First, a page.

Pleschinger: Further base rate cuts increase risks

MNB

Further base rate cuts by the National Bank of Hungary (MNB) would further increase risks, MNB Monetary Council external member Gyula Pleschinger said in an interview with the financial website napi.hu yesterday. The MNB Monetary Council has reduced rates at each of its monthly rate-setting sessions since August 2012, reducing the base rate by 25 basis points each month through July 2013, then by 20 basis points instalments over the subsequent five months before reducing the pace of cuts to 15 basis points in January and February, and 10 basis points in March.

Pleschinger and fellow Monetary Council external member János Cinkotai voted to keep the MNB’s base rate unchanged at the council’s two most recent rate-setting meetings on February 18 and March 25, while the other members continued to vote for cutting. Pleschinger was not present at the January 21 meeting. 

Pleschinger said he, based on his capital market experience, considered a more cautious interest rate policy an optimum but that his fears have not been justified so far.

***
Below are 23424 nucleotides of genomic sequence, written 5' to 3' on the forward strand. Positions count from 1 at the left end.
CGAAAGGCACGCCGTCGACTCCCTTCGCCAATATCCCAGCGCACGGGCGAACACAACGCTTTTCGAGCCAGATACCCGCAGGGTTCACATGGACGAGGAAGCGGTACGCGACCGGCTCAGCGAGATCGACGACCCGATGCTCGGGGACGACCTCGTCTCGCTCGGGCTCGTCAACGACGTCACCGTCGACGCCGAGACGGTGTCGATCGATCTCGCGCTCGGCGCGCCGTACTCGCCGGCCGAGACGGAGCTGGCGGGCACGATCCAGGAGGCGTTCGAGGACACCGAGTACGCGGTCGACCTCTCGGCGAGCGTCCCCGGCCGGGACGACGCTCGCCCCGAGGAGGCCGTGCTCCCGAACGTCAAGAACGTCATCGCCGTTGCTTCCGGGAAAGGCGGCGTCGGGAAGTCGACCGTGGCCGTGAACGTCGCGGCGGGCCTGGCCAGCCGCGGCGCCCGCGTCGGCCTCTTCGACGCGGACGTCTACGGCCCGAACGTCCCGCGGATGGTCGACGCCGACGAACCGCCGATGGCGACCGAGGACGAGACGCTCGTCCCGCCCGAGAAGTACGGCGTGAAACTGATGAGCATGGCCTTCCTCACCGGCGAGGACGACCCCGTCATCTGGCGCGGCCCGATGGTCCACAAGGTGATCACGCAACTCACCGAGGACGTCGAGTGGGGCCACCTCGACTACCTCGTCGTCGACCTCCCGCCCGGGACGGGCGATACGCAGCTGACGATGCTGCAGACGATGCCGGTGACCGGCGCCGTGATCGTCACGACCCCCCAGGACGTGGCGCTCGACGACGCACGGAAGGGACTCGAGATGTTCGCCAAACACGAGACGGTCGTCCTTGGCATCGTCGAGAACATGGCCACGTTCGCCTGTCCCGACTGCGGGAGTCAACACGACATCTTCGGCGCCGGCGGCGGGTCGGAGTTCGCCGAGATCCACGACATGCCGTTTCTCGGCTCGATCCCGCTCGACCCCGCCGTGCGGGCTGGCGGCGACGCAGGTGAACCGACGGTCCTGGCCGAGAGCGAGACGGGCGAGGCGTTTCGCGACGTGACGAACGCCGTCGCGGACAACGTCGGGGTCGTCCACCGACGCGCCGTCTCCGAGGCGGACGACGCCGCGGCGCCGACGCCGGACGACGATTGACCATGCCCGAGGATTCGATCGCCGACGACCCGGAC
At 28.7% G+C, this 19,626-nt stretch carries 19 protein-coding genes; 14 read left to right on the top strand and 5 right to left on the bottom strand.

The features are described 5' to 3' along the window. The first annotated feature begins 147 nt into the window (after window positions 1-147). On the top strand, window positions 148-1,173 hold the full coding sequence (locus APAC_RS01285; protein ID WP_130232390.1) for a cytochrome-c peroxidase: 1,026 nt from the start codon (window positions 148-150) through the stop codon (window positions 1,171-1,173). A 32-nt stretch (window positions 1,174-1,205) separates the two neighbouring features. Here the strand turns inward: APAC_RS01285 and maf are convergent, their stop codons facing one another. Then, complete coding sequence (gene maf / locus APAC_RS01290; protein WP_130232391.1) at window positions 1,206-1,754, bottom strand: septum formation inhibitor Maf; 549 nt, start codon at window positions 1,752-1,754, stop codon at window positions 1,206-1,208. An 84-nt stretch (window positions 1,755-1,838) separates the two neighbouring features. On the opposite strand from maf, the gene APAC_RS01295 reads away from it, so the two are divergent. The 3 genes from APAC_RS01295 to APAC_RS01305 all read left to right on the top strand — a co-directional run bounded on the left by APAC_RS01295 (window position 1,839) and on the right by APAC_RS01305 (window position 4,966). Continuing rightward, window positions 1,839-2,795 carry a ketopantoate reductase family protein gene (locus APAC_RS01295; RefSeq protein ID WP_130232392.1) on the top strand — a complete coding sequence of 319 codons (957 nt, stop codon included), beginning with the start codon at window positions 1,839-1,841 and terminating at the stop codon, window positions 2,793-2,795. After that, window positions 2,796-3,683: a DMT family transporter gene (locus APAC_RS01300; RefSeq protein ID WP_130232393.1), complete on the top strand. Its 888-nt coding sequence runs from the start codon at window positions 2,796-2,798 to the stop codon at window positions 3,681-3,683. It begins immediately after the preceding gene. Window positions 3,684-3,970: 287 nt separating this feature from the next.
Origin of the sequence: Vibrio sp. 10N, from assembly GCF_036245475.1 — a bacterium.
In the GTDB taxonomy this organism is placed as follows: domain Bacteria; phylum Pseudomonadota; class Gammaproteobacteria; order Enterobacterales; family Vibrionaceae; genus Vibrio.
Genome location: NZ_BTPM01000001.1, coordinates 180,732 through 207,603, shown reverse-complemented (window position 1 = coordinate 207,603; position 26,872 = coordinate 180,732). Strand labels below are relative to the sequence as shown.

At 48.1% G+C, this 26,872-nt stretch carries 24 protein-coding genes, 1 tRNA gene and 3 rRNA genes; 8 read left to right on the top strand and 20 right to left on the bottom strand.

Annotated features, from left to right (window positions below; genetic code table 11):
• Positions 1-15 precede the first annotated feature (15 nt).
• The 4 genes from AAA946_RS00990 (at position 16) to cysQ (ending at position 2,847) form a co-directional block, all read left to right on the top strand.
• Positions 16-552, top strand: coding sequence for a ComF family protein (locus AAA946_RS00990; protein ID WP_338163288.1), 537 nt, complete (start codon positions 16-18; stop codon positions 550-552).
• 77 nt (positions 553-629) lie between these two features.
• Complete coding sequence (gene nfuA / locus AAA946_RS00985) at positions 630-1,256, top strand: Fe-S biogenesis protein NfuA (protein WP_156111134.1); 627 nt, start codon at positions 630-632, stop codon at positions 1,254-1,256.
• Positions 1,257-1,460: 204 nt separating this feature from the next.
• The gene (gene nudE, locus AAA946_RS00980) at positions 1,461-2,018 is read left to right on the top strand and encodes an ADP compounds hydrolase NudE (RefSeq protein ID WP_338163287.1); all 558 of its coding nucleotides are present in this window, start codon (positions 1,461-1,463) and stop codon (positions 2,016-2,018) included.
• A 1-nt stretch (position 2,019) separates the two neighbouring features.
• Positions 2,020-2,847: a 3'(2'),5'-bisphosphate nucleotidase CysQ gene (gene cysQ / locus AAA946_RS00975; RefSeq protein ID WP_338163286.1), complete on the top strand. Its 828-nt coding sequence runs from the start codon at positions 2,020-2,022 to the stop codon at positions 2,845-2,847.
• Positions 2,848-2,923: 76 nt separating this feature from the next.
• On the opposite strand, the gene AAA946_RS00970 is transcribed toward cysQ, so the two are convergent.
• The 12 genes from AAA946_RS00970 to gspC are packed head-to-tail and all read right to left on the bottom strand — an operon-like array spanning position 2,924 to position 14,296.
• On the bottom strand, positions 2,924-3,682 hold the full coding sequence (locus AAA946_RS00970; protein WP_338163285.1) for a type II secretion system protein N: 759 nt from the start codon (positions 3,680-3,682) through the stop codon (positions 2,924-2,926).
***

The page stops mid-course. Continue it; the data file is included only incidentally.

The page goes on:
However, the forint is the most volatile currency in the region, and the low base rate of the MNB is one the elements of its vulnerability, which means that at times of serious market turbulences small rate hikes are not enough, 1% points raises are even needed, Pleschinger went on. He also remarked that the forint tends to ease more in difficult times than to firm in better times. Pleschinger confirmed that the MNB has no exchange rate target. “More precisely, it has an indirect exchange rate target: we get into a position to move the base rate if and when the exchange rate affects inflation, too”.

Pleschinger expects Hungary to get back to investment grade at the big credit rating agencies next year. Hungary’s strong external financing capacity and fiscal stability are in favour of the country, still, with an open economy and a relatively high debt and external exposure Hungary is vulnerable to market disturbances, he emphasised. The Monetary Council aims at keeping the MNB international reserves safely above all relevant indicators, reducing any excess is possible under a council decision. The reduction could be some billions of euros, he said, from the current level of €36 billion.

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